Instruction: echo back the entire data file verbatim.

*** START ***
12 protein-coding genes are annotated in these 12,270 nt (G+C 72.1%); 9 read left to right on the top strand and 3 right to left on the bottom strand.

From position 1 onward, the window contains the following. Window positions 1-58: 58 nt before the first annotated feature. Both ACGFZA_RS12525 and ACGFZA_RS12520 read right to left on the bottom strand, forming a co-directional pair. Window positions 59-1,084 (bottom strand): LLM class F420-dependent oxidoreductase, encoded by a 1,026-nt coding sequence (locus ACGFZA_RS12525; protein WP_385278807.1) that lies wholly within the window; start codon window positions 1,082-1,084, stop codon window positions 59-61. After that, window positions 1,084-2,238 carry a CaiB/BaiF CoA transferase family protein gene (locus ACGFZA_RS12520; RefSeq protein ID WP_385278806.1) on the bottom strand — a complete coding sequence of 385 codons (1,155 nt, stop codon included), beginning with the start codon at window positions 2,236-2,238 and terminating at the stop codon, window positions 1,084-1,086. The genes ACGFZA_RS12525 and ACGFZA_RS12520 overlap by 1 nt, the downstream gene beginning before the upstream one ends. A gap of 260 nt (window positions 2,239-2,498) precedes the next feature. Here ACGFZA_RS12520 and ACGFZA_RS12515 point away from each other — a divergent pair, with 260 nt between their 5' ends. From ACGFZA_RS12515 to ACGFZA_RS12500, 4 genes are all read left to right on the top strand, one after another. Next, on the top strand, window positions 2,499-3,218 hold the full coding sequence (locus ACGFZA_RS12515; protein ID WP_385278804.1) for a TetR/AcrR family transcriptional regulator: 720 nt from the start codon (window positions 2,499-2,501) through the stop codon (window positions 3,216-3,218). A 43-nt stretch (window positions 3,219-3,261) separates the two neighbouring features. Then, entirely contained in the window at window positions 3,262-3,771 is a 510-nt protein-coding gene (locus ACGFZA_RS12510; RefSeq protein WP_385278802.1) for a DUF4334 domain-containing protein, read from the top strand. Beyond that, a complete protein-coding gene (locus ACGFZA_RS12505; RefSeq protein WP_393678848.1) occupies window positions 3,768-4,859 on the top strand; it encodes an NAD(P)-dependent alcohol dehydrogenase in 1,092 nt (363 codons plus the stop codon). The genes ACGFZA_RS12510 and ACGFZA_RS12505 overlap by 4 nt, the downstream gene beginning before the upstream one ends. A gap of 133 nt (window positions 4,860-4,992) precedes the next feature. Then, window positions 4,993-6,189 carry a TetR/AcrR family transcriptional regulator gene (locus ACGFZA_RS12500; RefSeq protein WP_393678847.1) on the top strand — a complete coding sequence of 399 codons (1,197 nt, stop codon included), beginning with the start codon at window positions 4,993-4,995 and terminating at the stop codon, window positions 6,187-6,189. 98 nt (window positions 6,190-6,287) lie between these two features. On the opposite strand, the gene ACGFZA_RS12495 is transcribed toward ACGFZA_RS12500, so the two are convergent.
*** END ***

12 protein-coding genes are annotated in these 12,270 nt (G+C 72.1%); 9 read left to right on the top strand and 3 right to left on the bottom strand.

From position 1 onward, the window contains the following. Window positions 1-58: 58 nt before the first annotated feature. Both ACGFZA_RS12525 and ACGFZA_RS12520 read right to left on the bottom strand, forming a co-directional pair. Window positions 59-1,084 (bottom strand): LLM class F420-dependent oxidoreductase, encoded by a 1,026-nt coding sequence (locus ACGFZA_RS12525; protein WP_385278807.1) that lies wholly within the window; start codon window positions 1,082-1,084, stop codon window positions 59-61. After that, window positions 1,084-2,238 carry a CaiB/BaiF CoA transferase family protein gene (locus ACGFZA_RS12520; RefSeq protein ID WP_385278806.1) on the bottom strand — a complete coding sequence of 385 codons (1,155 nt, stop codon included), beginning with the start codon at window positions 2,236-2,238 and terminating at the stop codon, window positions 1,084-1,086. The genes ACGFZA_RS12525 and ACGFZA_RS12520 overlap by 1 nt, the downstream gene beginning before the upstream one ends. A gap of 260 nt (window positions 2,239-2,498) precedes the next feature. Here ACGFZA_RS12520 and ACGFZA_RS12515 point away from each other — a divergent pair, with 260 nt between their 5' ends. From ACGFZA_RS12515 to ACGFZA_RS12500, 4 genes are all read left to right on the top strand, one after another. Next, on the top strand, window positions 2,499-3,218 hold the full coding sequence (locus ACGFZA_RS12515; protein ID WP_385278804.1) for a TetR/AcrR family transcriptional regulator: 720 nt from the start codon (window positions 2,499-2,501) through the stop codon (window positions 3,216-3,218). A 43-nt stretch (window positions 3,219-3,261) separates the two neighbouring features. Then, entirely contained in the window at window positions 3,262-3,771 is a 510-nt protein-coding gene (locus ACGFZA_RS12510; RefSeq protein WP_385278802.1) for a DUF4334 domain-containing protein, read from the top strand. Beyond that, a complete protein-coding gene (locus ACGFZA_RS12505; RefSeq protein WP_393678848.1) occupies window positions 3,768-4,859 on the top strand; it encodes an NAD(P)-dependent alcohol dehydrogenase in 1,092 nt (363 codons plus the stop codon). The genes ACGFZA_RS12510 and ACGFZA_RS12505 overlap by 4 nt, the downstream gene beginning before the upstream one ends. A gap of 133 nt (window positions 4,860-4,992) precedes the next feature. Then, window positions 4,993-6,189 carry a TetR/AcrR family transcriptional regulator gene (locus ACGFZA_RS12500; RefSeq protein WP_393678847.1) on the top strand — a complete coding sequence of 399 codons (1,197 nt, stop codon included), beginning with the start codon at window positions 4,993-4,995 and terminating at the stop codon, window positions 6,187-6,189. 98 nt (window positions 6,190-6,287) lie between these two features. On the opposite strand, the gene ACGFZA_RS12495 is transcribed toward ACGFZA_RS12500, so the two are convergent.